This book addresses this question, looking at pupils special learning needs including low attainment, learning difficulties, language difficulties, emotional and behavioural problems and sensory needs. Some special needs groups (for example dyslexia) have argued strongly for the need for particular specialist approaches. In contrast, many proponents of inclusion have argued that good teaching is good teaching for all and that all children benefit from similar approaches.
Author: Robin Alexander
Release Date: 2012-08-06
The Cambridge Primary Review Research Surveys is the outcome of the Cambridge Primary Review – England’s biggest enquiry into primary education for over forty years. Fully independent of government, it was launched in 2006 to investigate the condition and future of primary education at a time of change and uncertainty and after two decades of almost uninterrupted reform. Ranging over ten broad themes and drawing on a vast array of evidence, the Review published thiry-one interim reports, including twenty-eight surveys of published research, provoking media headlines and public debate, before presenting its final report and recommendations. This book brings together the twenty-eight research surveys, specially commissioned from sixty-five leading academics in the areas under scrutiny and now revised and updated, to create what is probably the most comprehensive overview and evaluation of research in primary education yet published. A particular feature is the prominence given to international and comparative perspectives. With an introduction from Robin Alexander, the Review’s director, the book is divided into eight sections, covering: children’s lives and voices: school, home and community children’s development, learning, diversity and needs aims, values and contexts for primary education the structure and content of primary education outcomes, standards and assessment in primary education teaching in primary schools: structures and processes teaching in primary schools: training, development and workforce reform policy frameworks: governance, funding, reform and quality assurance. The Cambridge Primary Review Research Surveys is an essential reference tool for professionals, researchers, students and policy-makers working in the fields of early years, primary and secondary education.
Brings together in one volume the perspectives of teachers, practitioners, researchers and important external bodies such as the LEA, and national organisations like the RNIB. Part of the New Millennium Series which takes stock of education now and predicts the shape of likely developments. The book asks leading authorities on Special Educational Needs to probe the issues currently topping the agenda, and to predict what will happen in SEN for the forseeable future. Useful for those working and training to work in special schools and mainstream schools.
The book you can trust to guide you through your teaching career, as the expert authors share tried and tested techniques in both primary and secondary settings. For this new edition Andrew Pollard has worked with the same core author team to bring you expert guidance from top practitioners, in the form of a text that is both cohesive and that continues to evolve to meet the needs of today's teachers. It is designed for trainees whether in universities or schools (such as School Direct, SCITT). Reflective Teaching in Schools uniquely provides two levels of support: - practical, evidence-based guidance on key classroom issues – including relationships, behaviour, curriculum planning, teaching strategies and assessment - evidence-informed 'principles' and 'concepts' to help you continue developing your skills. New to this edition: - 10 Lesson Study cases illustrate the impact this approach can have on classroom teaching, whether in a city Primary School or rural Secondary Academy - 10 Toolkit Evidence summaries based on the Sutton Trust-EEF Teaching and Learning Toolkit cover topics like collaborative learning - New Reflective Activities and guidance on Key Readings at the end of each chapter - Updates to reflect recent changes in curriculum and assessment across the UK reflectiveteaching.co.uk provides a treasure trove of additional support. It now includes a new chapter on mentoring, a glossary to help decipher the difference between IEP and LAP, and much more.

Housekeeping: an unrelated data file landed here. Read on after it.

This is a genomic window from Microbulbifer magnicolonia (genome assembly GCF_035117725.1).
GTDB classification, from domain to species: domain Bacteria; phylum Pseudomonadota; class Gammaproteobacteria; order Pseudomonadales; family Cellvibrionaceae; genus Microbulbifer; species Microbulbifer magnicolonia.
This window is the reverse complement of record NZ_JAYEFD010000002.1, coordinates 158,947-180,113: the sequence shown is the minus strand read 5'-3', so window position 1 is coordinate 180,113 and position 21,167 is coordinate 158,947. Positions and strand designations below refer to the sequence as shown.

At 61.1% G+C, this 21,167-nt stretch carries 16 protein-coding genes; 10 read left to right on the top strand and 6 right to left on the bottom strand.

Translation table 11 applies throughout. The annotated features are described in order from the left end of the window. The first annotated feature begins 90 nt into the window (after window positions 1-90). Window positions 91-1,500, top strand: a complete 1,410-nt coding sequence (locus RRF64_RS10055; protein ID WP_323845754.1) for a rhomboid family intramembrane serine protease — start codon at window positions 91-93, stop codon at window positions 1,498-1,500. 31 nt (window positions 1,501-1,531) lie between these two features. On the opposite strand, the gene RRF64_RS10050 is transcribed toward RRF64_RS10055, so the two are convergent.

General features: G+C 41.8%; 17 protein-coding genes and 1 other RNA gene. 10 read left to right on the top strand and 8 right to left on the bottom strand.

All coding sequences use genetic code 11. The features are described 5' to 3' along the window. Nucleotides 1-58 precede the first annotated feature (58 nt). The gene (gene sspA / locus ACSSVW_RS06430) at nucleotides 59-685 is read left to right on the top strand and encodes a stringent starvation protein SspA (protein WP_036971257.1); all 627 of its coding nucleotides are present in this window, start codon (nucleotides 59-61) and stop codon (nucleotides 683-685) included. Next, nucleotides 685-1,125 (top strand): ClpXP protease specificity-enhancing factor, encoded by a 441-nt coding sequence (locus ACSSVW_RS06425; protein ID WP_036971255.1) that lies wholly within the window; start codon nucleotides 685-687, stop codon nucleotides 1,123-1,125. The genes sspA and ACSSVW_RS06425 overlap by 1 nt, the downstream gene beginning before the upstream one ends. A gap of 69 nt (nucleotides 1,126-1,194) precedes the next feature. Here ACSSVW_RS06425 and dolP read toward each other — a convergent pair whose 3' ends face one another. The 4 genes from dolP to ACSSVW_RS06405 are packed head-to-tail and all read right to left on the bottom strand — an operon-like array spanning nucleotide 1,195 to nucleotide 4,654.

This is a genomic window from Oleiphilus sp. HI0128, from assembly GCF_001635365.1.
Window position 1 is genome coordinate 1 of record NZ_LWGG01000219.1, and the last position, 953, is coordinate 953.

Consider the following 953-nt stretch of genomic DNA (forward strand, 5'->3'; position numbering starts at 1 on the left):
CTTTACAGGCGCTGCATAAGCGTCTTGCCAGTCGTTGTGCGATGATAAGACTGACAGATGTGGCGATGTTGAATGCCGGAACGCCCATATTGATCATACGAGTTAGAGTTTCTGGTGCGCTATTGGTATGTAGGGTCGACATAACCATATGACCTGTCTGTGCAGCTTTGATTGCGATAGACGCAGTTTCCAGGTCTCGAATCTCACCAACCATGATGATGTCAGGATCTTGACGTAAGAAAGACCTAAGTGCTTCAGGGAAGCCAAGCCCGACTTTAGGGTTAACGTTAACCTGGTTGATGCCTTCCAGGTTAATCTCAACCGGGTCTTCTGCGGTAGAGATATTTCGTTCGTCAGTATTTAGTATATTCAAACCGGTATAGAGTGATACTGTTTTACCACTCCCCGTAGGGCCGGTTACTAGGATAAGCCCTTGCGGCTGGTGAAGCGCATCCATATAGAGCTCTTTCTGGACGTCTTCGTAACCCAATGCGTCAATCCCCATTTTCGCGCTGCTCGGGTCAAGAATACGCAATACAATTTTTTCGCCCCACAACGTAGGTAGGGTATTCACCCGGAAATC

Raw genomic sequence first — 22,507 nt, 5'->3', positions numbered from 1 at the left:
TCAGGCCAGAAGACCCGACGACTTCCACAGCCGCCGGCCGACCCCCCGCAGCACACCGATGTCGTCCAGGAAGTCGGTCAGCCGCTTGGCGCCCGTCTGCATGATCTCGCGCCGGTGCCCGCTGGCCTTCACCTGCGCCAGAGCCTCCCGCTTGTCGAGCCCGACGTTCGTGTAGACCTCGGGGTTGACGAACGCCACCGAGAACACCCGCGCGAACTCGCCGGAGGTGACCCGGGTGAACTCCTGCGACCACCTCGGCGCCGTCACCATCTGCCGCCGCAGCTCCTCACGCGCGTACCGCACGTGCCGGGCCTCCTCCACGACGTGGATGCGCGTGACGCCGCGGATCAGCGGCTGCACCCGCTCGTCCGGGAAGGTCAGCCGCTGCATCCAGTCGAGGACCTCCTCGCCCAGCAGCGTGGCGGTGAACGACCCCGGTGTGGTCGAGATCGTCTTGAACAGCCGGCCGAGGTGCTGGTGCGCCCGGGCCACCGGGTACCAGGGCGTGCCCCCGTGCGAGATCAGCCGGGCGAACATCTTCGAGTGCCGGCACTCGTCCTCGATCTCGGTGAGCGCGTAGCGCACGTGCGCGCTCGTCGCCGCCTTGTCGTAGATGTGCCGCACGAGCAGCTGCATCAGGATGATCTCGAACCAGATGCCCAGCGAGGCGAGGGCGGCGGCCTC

In the second edition of this text, the authors critically examine the intellectual foundations of special education and consider the consequences on their influence for professional and popular thinking about learning difficulties.
Lesson Study has been developed and used in Japan for over a century and is increasingly used in the Far East, USA and now in Europe. Lesson Study shows how this powerful model of professional learning has been integrated with the principles of inclusive practice by classroom teachers in the challenging area of teaching pupils in the spectrum from Moderate Learning Difficulties (MLD) to low attainment. The book illustrates how Lesson Study has been practised and explores the optimal conditions in schools for its effective use. Essential reading for trainee and practicing teachers with an interest in how professional practice can enhance reflective practice as a means of school improvement and innovation for all pupils.
Assessing the effects of New Labour's education policies on primary schools, this book discusses the impact of policies on primary school practices, as well as looking at the views and experiences of primary school teachers and pupils.
This 4-volume set brings together seminal articles and key writings on the theme of inclusion and diversity in education. The collection takes disability and special educational need as a starting point from which to develop a broader focus on a range of themes relating to learners who may be marginalised from educational opportunities. This includes for example members of minority ethnic communities, students excluded from schools or who are 'looked after' in public care, and other dimensions of exclusion arising from social class, gender or sexuality. The starting point for understanding inclusive education lies in social justice perspectives, and this forms the basis for the first volume. Volumes two and three focus on research aimed at developing more inclusive practices both at the levels of schools and school systems, and at the levels of inclusive pedagogy, enacted in the classroom and through the curriculum.Volume four reflects the range of voices in research on inclusive education, drawing on traditionally marginalised voices and those of learners in particular. Three cross-cutting themes are represented across all four volumes: a chronological approach, showing how key concepts and perspectives have developed in each area of the literature; identified groups of learners; developing more nuanced readings of how processes of exclusion and inclusion intersect dimensions such as disability, class and race; and, contexts for learning - such as urban education and global or comparative perspectives.